Villagers in Nainital demand land rights
Residents of Bindukhatta village in Uttarakhand’s Nainital district have been holding demonstrations demanding land ownership rights and declaration of their settlement as a revenue village
Residents of Bindukhatta village in Uttarakhand’s Nainital district have been holding demonstrations demanding land ownership rights and declaration of their settlement as a revenue village.
“Villagers have been pressing for a revenue village status for Bindukhatta and the government must acknowledge the rights of the people,” said Purushottam Sharma, a farmer leader from Lalkuan.
Bindukhatta is now a forest village, which enjoys only community rights over land carved out of a reserved forest; government may cancel such rights. During the British rule, villages were set up after clearing jungles to promote cattle rearing and animal husbandry.
A revenue village is considered a small administrative unit with a definite surveyed boundary, and residents enjoy individual land ownership rights.
People began to settle in Bindukhatta in the 1980s; they do not have land ownership rights, which means that they do not have registry papers. People of Galjwadi village in Dehradun have also been demanding land ownership rights.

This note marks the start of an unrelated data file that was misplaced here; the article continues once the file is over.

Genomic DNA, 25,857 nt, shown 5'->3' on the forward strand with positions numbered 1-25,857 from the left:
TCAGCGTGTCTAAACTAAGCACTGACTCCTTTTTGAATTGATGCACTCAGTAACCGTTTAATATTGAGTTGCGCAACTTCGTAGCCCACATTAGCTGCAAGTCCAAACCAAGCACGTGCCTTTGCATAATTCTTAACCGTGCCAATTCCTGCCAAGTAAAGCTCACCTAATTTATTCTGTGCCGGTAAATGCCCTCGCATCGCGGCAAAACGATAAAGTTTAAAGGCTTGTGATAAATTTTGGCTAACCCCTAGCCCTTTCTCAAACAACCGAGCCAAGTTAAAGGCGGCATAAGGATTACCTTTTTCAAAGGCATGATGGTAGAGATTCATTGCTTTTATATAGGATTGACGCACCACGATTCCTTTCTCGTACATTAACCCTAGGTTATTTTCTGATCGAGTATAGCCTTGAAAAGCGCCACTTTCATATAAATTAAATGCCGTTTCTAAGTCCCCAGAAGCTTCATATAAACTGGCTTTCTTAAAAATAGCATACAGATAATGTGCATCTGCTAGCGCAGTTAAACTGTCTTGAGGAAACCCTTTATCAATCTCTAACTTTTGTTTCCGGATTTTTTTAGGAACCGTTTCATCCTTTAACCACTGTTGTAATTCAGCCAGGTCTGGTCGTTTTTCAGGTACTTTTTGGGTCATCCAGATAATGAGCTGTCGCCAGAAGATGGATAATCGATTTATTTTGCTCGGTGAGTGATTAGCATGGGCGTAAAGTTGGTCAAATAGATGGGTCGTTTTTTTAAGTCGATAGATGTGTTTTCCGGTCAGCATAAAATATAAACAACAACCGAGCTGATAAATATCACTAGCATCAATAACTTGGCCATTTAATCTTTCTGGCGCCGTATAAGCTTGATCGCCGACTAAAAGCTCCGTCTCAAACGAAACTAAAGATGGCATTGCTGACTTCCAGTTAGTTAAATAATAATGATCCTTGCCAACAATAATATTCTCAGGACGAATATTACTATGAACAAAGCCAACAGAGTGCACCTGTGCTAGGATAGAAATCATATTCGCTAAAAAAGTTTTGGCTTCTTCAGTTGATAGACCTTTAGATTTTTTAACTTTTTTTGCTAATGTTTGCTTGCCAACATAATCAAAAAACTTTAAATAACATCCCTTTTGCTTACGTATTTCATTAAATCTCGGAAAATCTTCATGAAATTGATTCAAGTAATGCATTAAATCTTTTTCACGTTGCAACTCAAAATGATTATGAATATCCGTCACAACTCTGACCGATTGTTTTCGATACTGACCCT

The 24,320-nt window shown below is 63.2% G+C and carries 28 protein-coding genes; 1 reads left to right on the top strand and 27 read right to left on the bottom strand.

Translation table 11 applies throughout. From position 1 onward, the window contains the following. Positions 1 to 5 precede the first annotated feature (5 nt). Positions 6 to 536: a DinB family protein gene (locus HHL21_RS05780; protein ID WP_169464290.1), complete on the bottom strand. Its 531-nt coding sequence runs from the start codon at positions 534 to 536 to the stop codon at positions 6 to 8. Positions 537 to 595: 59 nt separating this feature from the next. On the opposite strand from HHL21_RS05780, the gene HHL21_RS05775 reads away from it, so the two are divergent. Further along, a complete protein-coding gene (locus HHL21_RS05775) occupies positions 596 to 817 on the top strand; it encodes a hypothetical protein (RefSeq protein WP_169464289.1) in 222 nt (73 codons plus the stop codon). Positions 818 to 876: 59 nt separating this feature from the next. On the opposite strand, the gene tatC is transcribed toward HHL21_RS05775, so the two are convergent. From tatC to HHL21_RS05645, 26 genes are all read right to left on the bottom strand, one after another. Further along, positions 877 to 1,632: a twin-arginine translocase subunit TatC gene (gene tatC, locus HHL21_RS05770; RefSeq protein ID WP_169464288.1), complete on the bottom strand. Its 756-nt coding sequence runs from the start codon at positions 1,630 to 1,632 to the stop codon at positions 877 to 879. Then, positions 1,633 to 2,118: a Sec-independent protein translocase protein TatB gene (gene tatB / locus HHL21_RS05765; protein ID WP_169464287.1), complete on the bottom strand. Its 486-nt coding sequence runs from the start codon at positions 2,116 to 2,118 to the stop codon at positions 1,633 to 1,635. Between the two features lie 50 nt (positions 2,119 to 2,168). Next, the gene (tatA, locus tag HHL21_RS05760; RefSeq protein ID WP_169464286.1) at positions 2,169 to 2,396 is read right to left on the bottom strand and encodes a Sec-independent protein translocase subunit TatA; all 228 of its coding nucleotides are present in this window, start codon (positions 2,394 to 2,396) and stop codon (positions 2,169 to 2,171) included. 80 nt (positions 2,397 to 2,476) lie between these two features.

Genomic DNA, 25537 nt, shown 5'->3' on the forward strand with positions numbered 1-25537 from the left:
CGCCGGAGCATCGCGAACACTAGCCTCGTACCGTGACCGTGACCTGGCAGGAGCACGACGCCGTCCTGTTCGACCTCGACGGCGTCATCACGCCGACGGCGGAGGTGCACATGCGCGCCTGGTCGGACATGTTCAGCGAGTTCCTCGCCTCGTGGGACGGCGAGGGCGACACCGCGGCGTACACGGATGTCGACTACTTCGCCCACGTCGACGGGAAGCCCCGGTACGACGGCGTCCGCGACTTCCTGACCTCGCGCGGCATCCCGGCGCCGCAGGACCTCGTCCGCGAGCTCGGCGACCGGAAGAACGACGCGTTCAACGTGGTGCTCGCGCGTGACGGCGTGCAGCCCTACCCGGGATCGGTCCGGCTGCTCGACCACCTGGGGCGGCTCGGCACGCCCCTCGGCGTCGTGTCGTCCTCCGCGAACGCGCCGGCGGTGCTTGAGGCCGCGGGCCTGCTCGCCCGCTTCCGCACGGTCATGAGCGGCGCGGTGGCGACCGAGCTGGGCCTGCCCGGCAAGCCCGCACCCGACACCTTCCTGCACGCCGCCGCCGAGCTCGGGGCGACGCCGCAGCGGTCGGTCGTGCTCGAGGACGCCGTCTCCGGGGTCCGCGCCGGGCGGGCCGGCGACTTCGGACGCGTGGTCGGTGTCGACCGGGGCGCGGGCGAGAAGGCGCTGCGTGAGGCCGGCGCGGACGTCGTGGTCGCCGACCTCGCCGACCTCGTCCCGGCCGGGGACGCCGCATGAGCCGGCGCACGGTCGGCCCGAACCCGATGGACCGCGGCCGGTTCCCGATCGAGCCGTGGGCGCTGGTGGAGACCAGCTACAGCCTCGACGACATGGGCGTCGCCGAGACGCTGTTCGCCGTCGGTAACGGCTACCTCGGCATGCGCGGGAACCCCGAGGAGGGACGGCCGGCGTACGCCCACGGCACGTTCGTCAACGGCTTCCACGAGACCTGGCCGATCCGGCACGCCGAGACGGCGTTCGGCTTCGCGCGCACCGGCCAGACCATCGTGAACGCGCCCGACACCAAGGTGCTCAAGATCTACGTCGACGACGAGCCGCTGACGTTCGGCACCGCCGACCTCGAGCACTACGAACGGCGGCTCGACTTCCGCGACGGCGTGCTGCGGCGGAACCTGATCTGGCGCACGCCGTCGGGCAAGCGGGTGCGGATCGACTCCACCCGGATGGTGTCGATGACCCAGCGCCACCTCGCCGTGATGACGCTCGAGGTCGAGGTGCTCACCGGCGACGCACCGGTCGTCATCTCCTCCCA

Congress leader Sumit Hridyesh said, “Bindukhatta issue is quite serious as people are devoid of the basic right of land ownership.”
The state government had promised land rights to Bindukhatta villagers in 2014, but no order was given. Bindukhatta was to be a made a nagar palika -- an local body that administers an urban area with a population 100,000 or more -- around two years ago, but the government withdrew the decision after protests by residents.
Naveen Dumka, BJP MLA from Lalkuan, said, “Bindukhatta is now spread over an area of 24 square km and has a population close to 1 lakh.” Dumka had earlier promised revenue village status to Bindukhatta, which comes under Lalkuan constituency.
“It is a long pending demand of the people and there are many such areas in the country that are similar to Bindukhatta. This is a constitutional issue and I am making efforts to find a solution,” said Dumka. “The main problem is that Bindukhatta is listed as a forest land and the procedure for deforesting the area is a big exercise.”